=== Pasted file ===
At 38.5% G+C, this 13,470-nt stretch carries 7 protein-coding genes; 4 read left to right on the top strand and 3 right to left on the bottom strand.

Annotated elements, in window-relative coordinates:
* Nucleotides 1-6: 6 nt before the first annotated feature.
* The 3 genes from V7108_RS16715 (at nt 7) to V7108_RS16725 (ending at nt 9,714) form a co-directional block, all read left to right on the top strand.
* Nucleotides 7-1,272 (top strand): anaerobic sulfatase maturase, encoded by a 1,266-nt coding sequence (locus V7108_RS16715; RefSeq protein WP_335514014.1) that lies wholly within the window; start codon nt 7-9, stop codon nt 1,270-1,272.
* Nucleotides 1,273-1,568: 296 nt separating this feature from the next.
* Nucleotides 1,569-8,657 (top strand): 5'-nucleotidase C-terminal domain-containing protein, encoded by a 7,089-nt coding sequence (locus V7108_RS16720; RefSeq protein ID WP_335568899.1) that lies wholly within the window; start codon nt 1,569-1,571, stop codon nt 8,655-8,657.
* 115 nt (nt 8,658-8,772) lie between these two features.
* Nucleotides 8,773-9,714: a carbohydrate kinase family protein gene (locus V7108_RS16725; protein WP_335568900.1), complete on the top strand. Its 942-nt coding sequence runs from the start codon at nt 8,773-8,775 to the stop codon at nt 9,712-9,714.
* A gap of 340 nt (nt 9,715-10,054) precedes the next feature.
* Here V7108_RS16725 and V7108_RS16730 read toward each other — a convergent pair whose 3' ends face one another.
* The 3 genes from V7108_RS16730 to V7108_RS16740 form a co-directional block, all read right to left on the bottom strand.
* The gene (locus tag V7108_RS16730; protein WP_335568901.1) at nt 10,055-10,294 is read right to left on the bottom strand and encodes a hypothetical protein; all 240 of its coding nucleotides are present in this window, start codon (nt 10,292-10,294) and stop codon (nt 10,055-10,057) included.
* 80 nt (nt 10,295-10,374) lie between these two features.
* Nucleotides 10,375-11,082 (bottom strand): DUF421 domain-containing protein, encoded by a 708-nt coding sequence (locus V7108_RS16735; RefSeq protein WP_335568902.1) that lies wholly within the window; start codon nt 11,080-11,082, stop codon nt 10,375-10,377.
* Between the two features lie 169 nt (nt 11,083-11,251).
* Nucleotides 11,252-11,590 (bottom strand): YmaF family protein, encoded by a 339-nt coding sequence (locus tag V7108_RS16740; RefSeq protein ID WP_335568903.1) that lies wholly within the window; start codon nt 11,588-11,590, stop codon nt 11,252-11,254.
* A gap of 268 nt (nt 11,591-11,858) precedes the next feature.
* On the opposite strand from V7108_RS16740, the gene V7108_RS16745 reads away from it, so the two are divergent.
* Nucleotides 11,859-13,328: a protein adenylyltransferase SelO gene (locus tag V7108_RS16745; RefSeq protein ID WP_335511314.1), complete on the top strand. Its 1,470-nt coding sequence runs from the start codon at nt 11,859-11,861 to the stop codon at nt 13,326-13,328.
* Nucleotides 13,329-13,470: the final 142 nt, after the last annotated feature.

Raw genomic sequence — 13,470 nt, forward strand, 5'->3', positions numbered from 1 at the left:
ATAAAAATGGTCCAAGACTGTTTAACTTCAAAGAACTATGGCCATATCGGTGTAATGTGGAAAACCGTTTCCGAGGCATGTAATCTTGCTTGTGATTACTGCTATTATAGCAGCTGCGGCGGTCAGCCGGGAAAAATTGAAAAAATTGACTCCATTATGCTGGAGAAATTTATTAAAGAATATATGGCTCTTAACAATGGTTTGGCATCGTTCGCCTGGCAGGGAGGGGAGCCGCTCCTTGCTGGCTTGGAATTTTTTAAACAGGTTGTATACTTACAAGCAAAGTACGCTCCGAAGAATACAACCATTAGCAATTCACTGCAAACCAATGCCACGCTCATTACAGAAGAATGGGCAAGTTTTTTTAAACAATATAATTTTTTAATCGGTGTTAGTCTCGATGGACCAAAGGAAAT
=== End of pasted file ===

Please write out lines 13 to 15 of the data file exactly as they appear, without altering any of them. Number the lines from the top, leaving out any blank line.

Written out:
* The gene (locus tag V7108_RS16730; protein WP_335568901.1) at nt 10,055-10,294 is read right to left on the bottom strand and encodes a hypothetical protein; all 240 of its coding nucleotides are present in this window, start codon (nt 10,292-10,294) and stop codon (nt 10,055-10,057) included.
* 80 nt (nt 10,295-10,374) lie between these two features.
* Nucleotides 10,375-11,082 (bottom strand): DUF421 domain-containing protein, encoded by a 708-nt coding sequence (locus V7108_RS16735; RefSeq protein WP_335568902.1) that lies wholly within the window; start codon nt 11,080-11,082, stop codon nt 10,375-10,377.